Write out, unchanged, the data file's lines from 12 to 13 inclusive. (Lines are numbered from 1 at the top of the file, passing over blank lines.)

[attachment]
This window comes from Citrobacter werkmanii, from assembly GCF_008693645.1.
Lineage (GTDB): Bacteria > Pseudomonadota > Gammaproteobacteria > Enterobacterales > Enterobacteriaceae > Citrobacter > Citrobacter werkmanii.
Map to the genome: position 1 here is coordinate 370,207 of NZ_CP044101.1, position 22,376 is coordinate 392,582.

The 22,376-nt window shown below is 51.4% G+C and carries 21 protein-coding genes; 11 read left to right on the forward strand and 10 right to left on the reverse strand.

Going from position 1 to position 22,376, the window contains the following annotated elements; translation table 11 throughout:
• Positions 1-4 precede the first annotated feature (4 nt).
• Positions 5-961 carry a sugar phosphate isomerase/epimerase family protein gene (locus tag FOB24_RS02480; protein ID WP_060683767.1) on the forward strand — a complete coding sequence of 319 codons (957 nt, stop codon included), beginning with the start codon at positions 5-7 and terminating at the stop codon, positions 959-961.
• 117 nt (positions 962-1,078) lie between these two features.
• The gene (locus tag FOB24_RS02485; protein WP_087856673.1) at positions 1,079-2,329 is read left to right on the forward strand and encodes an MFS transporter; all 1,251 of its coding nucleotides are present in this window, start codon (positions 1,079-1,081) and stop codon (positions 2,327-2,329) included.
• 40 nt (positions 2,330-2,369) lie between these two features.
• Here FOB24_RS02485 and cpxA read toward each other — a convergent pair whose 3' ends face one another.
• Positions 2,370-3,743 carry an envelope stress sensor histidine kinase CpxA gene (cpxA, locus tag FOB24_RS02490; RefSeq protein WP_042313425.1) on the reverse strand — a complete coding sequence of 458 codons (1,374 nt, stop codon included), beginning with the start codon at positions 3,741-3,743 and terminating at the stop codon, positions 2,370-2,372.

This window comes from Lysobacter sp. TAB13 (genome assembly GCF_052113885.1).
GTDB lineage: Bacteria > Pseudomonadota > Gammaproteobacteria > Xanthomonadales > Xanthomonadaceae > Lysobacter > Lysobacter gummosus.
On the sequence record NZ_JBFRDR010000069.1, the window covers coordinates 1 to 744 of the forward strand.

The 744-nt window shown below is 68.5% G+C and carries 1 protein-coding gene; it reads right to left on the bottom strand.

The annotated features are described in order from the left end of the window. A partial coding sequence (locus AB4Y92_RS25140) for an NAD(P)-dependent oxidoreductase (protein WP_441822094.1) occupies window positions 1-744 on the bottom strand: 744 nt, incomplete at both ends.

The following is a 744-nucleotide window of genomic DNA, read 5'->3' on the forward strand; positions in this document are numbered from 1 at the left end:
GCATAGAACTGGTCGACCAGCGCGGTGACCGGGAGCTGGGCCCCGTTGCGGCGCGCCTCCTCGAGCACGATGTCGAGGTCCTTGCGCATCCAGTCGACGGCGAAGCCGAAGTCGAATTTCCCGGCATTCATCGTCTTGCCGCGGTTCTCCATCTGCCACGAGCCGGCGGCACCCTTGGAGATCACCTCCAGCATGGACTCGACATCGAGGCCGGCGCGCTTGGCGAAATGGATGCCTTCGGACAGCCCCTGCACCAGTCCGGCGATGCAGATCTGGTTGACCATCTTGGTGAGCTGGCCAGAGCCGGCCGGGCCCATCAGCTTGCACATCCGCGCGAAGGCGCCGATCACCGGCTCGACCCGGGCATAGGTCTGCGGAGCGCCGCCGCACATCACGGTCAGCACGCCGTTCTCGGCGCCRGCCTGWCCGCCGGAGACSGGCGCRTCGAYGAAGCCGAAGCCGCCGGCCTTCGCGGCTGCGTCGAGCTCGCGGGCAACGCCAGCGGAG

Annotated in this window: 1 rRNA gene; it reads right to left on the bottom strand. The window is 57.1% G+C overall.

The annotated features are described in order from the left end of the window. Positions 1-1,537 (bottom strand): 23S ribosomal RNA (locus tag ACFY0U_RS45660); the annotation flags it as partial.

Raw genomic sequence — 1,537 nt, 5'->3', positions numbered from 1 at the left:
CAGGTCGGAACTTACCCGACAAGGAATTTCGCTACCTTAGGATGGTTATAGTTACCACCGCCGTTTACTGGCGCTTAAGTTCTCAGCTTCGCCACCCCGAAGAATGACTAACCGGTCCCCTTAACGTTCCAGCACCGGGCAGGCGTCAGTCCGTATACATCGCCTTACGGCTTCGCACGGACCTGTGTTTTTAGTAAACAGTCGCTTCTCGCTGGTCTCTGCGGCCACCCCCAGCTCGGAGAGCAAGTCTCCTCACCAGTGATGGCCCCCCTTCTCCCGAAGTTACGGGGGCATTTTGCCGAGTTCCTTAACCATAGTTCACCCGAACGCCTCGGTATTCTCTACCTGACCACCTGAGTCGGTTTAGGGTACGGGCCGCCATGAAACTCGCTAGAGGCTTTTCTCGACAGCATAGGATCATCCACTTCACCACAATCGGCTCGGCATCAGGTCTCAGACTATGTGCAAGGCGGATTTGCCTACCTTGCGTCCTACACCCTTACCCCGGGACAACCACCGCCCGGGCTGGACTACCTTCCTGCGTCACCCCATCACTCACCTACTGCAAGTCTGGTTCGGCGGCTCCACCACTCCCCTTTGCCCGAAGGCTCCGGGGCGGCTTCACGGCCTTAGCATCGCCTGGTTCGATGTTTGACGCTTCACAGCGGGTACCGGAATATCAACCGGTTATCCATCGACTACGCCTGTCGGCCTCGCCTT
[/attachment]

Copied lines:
• Positions 2,370-3,743 carry an envelope stress sensor histidine kinase CpxA gene (cpxA, locus tag FOB24_RS02490; RefSeq protein WP_042313425.1) on the reverse strand — a complete coding sequence of 458 codons (1,374 nt, stop codon included), beginning with the start codon at positions 3,741-3,743 and terminating at the stop codon, positions 2,370-2,372.

This window comes from Lysobacter sp. TAB13 (genome assembly GCF_052113885.1).